Standard Test Method for Measuring Reaction Rates by Analysis of Barium-140 From Fission Dosimeters
Refer to Guide E 844 for the selection, irradiation, and quality control of neutron dosimeters.
Refer to Practice E 261 for a general discussion of the measurement of neutron fluence rate and fluence. The neutron spectrum must be known in order to measure neutron fluence rates with a single detector. Also it is noted that cross sections are continuously being reevaluated. The latest recommended cross sections and details on how they can be obtained are discussed in Guide E 1018.
The reaction rate of a detector nuclide of known cross section, when combined with information about the neutron spectrum, permits the determination of the magnitude of the fluence rate impinging on the detector. Furthermore, if results from other detectors are available, the neutron spectrum can be defined more accurately. The techniques for fluence rate and fluence determinations are explained in Practice E 261.
140Ba is a radioactive nuclide formed as a result of uranium fission. Although it is formed in fission of any heavy atom, the relative yield will differ. Recommended fission yields for 140Ba production are given in Table 1. The direct (independent) fission yield of the daughter product 140La, which is counted, is given in Table 2. These independent fission yields are relatively low compared to the 140Ba cumulative fission yield and will not significantly affect the accuracy of the nondestructive procedure and need not be considered.
The half-life of 140Ba is 12.752 days. Its daughter 140La has a half-life of 1.6781 days. The comparatively long half-life of 140Ba allows the counting to be delayed several weeks after irradiation in a high-neutron field. However, to achieve maximum sensitivity the daughter product 140La should be counted five to six days after the irradiation during nondestructive analysis or five to six days after chemical separation if the latter technique is used. An alternative method after chemical separation is to count the 140Ba directly.
Because of its 12.752 day half-life and substantial fission yield, 140Ba is useful for irradiation times up to about six weeks in moderate intensity fields. The number of fissions produced should be approximately 109 or greater for good counting statistics. Also, if the irradiation time is substantially longer than six weeks, the neutron fluence rate determined will apply mainly to the neutron field existing during the latter part of the irradiation. The 140Ba decay constant and yield are known more accurately than those of many fission products, so it is sometimes used as a standard or base reaction with which other measurements can be normalized.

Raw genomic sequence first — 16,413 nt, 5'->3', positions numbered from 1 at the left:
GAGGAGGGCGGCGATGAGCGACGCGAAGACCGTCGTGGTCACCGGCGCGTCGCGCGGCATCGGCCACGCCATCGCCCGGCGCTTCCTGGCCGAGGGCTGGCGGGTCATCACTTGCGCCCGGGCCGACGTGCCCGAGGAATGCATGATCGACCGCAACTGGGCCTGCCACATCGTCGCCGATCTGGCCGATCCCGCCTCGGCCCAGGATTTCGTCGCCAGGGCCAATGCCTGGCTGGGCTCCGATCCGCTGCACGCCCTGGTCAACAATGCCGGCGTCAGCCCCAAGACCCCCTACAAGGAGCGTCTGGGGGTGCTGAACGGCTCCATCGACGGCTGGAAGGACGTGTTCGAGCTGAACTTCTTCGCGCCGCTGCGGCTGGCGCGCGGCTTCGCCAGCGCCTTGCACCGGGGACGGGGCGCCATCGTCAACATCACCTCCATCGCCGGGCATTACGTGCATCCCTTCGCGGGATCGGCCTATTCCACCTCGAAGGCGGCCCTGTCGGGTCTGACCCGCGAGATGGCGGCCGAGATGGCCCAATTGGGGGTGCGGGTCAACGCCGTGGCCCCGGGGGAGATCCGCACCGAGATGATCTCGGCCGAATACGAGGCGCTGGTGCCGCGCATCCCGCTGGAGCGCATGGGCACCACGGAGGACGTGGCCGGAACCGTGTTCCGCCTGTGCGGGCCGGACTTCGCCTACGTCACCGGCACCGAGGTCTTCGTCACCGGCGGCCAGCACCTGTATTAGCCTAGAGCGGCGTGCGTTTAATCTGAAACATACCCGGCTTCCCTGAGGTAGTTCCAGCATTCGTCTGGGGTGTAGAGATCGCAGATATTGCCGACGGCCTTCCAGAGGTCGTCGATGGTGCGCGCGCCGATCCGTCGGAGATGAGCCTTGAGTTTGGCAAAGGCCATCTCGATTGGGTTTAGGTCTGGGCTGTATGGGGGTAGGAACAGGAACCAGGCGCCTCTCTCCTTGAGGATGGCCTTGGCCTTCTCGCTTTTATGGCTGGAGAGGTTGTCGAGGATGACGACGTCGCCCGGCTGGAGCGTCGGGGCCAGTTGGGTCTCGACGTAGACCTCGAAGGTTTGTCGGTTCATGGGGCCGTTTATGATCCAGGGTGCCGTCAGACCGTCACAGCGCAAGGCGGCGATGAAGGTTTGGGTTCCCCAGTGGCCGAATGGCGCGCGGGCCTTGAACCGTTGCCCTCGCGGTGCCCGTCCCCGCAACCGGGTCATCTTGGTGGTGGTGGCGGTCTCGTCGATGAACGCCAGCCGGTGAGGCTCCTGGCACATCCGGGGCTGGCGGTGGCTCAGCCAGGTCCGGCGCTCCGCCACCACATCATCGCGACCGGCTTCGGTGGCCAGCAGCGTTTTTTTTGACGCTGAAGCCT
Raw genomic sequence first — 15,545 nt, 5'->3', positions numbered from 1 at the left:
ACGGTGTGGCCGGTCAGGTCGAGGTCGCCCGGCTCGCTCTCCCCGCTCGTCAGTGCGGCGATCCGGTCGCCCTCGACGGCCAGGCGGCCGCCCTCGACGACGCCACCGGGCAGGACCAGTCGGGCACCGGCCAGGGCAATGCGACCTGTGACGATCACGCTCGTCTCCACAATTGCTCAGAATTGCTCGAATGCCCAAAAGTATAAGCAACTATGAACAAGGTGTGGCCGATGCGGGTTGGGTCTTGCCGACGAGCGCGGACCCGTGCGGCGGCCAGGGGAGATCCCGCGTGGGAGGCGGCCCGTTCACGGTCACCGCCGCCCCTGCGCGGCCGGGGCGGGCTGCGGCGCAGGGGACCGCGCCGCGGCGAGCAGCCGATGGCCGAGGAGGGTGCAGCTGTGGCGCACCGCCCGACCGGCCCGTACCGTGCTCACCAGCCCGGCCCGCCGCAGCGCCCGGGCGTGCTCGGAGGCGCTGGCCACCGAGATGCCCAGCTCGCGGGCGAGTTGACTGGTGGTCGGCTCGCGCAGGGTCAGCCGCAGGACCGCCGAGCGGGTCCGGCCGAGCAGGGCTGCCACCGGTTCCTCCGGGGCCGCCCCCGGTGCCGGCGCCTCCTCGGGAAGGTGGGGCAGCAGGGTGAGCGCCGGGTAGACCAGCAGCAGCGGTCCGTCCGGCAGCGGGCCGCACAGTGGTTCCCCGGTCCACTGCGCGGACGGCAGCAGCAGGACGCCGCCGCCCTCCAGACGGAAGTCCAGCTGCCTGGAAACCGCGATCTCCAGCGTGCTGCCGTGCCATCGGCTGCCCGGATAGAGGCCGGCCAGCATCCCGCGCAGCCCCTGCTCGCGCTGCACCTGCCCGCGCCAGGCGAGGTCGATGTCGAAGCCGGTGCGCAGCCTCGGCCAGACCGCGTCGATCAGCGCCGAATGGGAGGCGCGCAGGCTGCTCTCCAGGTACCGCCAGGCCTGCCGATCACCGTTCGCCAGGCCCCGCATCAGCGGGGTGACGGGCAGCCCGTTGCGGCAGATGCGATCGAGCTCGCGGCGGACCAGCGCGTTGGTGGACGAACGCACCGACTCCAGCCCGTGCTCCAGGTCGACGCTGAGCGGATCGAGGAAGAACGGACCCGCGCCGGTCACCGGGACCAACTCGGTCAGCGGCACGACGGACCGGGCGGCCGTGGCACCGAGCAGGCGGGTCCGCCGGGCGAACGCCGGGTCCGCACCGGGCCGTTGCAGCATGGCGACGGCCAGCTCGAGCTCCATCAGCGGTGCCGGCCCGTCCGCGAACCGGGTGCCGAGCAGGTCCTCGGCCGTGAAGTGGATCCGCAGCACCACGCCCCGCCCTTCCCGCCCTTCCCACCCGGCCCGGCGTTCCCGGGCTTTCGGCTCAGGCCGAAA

1.1 This test method describes two procedures for the measurement of reaction rates by determining the amount of the fission product 140Ba produced by the non-threshold reactions 235U(n,f), 241Am(n,f), and 239Pu(n,f), and by the threshold reactions 238U(n,f), 237Np(n,f), and 232Th(n,f).
1.2 These reactions produce many fission products, among which is 140Ba, having a half-life of 12.752 days. 140Ba emits gamma rays of several energies; however, these are not easily detected in the presence of other fission products. Competing activity from other fission products requires that a chemical separation be employed or that the 140Ba activity be determined indirectly by counting its daughter product 140La. This test method describes both procedure (a), the nondestructive determination of 140Ba by the direct counting of 140La several days after irradiation, and procedure (b), the chemical separation of 140Ba and the subsequent counting of 140Ba or its daughter 140La.
1.3 With suitable techniques, fission neutron fluence rates can be measured in the range from 107 n (neutrons) · cm−2 · s−1 to approximately 1015 n · cm−2 · s−1.
1.4 The measurement of time-integrated reaction rates with fission dosimeters by 140Ba analysis is limited by the half-life of 140Ba to irradiation times up to about six weeks.
1.5 The values stated in SI units are to be regarded as standard. No other units of measurement are included in this standard.
1.6 This standard does not purport to address all of the safety concerns, if any, associated with its use. It is the responsibility of the user of this standard to establish appropriate safety and health practices and determine the applicability of regulatory limitations prior to use.
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